Factor X 05

In getting from nothing to something, you travel through else,and else, and else again. How do you do this; how difficult is the travel; are some travels easier? A conjecture of success, by which I mean, being as known as you wish.

Can you get someone interested enough to sustain their interest?

Determining the Contrast

Natural ability makes doing X easier. The factor I’m considering isn’t physical, rather it is

You can’t teach someone to be 7 foot, but you can improve being 7 foot. 

some other set – an X set. Let’s use Steve Jobs as an example of it — he is a 5, the top end of the scale. Most people are 0 on this scale. They aren’t even certain there is such a thing. They mistake X for something else rather than the cluster it is. The 5’s, on the other hand don’t understand why everyone doesn’t know how to do X, and are infuriated when their surrounding 3 & 4’s don’t get more results. This X set is psychological ability. 

In order to succeed at having others assist you, you will share characteristics of the con man. People will be wary of this. But the nature of X is such that you have resilience without being destructive. Many think this means being competitive. It is not. This ability sets out similarities not differences. Successful others will be trustful of you, rather than being wary.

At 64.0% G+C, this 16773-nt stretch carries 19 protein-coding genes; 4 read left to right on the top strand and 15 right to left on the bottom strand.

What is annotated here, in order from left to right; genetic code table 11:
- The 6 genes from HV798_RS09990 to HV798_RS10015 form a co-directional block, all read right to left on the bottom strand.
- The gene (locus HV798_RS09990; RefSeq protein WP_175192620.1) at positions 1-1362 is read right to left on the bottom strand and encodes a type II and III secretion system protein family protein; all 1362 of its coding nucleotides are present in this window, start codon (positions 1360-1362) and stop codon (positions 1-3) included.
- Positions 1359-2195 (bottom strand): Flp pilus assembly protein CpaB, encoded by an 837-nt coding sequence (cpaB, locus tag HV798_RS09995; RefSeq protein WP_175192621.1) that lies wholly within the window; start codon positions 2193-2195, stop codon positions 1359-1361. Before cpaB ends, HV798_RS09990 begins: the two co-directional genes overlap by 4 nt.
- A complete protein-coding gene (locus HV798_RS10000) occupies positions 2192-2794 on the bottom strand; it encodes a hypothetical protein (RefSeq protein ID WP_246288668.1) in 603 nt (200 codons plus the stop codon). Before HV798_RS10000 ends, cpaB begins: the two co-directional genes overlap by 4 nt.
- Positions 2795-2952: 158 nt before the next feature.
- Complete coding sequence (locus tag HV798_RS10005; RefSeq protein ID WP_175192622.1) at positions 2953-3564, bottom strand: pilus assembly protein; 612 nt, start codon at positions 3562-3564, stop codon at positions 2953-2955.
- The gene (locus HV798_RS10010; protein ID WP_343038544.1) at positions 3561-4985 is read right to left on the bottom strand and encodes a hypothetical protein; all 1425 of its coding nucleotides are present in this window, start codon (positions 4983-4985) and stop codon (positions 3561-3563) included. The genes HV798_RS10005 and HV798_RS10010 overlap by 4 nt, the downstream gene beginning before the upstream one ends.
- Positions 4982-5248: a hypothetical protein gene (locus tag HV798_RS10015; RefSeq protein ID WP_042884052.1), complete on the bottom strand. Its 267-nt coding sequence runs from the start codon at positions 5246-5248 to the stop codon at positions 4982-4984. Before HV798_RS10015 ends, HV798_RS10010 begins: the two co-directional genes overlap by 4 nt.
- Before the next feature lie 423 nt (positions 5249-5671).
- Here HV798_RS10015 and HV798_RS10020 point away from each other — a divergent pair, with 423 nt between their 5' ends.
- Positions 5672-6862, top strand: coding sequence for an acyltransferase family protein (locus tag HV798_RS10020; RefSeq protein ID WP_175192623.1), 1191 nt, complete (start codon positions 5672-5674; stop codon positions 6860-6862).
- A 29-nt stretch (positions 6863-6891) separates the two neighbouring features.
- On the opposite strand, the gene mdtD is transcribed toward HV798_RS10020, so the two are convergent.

In asking you are giving – not giving in;  not giving up – Those who have will share because they know they aren’t being tricked. You are prepared to give and share, not give and take.

It Goes Wrong

The followup fails because you failed to start off correctly. Further, you can’t correct your actions. You don’t have resilience that is reliable. It isn’t the asking, it is the follow up. Your follow up, not theirs.

Trade Show Effect

I am a reticent attendee of trade shows. In my far past, I attended for training, and, for a few years, I attended to sell. This was my retouching equipment and supplies. It was never easy, but it was the cheapest way to demonstrate to the novice, to convert the mis-informed. Mostly it was to connect with existing customers. Maintain their allegiance. Follow up was key to new accounts. That was the hardest part — who, in what way, with what frequency. When to stop spending this follow up time with this prospect.

The Difficulty:

Determining those people who occupy your time to their selfish ends. Those people who are just killing time, yours and theirs.

I was aware of that caution, so, along with my innate self reliance, I’d find reasons to ‘move on’ to other prospects. One such case, I’d presented to a regional director. Seemed promising, but after a few months I put his card into the ‘annual’ file. But my persistence hadn’t been offensive, just not productive. He remembered and contacted me. In those 6 years he had left _company_, opened a paper box maker, then an outdoor advertising company. He wanted my coating system in that operation, but I’d closed up, moving on to other things. He had persisted. He had remembered. I hadn’t.


The prompt for this post was forum activity over the upcoming Fotofest in Houston.

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